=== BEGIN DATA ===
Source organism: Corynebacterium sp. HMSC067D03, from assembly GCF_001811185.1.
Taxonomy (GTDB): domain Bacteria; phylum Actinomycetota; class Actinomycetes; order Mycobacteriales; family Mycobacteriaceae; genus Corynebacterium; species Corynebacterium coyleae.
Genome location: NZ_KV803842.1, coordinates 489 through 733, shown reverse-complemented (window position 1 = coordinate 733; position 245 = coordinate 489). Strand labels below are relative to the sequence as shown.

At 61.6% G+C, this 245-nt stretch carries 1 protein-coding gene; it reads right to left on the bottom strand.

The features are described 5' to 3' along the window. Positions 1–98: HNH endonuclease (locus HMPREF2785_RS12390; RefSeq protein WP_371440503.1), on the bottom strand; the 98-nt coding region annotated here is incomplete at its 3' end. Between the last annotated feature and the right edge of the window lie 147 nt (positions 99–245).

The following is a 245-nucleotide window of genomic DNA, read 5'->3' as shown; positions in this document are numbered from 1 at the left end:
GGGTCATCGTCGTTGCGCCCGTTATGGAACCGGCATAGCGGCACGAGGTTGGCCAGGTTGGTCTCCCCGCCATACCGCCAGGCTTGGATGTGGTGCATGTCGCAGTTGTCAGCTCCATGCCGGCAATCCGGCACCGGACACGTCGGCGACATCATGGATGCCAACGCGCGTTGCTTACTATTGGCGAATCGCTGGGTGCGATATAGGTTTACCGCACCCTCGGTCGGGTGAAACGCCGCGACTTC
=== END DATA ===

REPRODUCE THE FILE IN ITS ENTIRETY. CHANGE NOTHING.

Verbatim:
Source organism: Corynebacterium sp. HMSC067D03, from assembly GCF_001811185.1.
Taxonomy (GTDB): domain Bacteria; phylum Actinomycetota; class Actinomycetes; order Mycobacteriales; family Mycobacteriaceae; genus Corynebacterium; species Corynebacterium coyleae.
Genome location: NZ_KV803842.1, coordinates 489 through 733, shown reverse-complemented (window position 1 = coordinate 733; position 245 = coordinate 489). Strand labels below are relative to the sequence as shown.

At 61.6% G+C, this 245-nt stretch carries 1 protein-coding gene; it reads right to left on the bottom strand.

The features are described 5' to 3' along the window. Positions 1–98: HNH endonuclease (locus HMPREF2785_RS12390; RefSeq protein WP_371440503.1), on the bottom strand; the 98-nt coding region annotated here is incomplete at its 3' end. Between the last annotated feature and the right edge of the window lie 147 nt (positions 99–245).

The following is a 245-nucleotide window of genomic DNA, read 5'->3' as shown; positions in this document are numbered from 1 at the left end:
GGGTCATCGTCGTTGCGCCCGTTATGGAACCGGCATAGCGGCACGAGGTTGGCCAGGTTGGTCTCCCCGCCATACCGCCAGGCTTGGATGTGGTGCATGTCGCAGTTGTCAGCTCCATGCCGGCAATCCGGCACCGGACACGTCGGCGACATCATGGATGCCAACGCGCGTTGCTTACTATTGGCGAATCGCTGGGTGCGATATAGGTTTACCGCACCCTCGGTCGGGTGAAACGCCGCGACTTC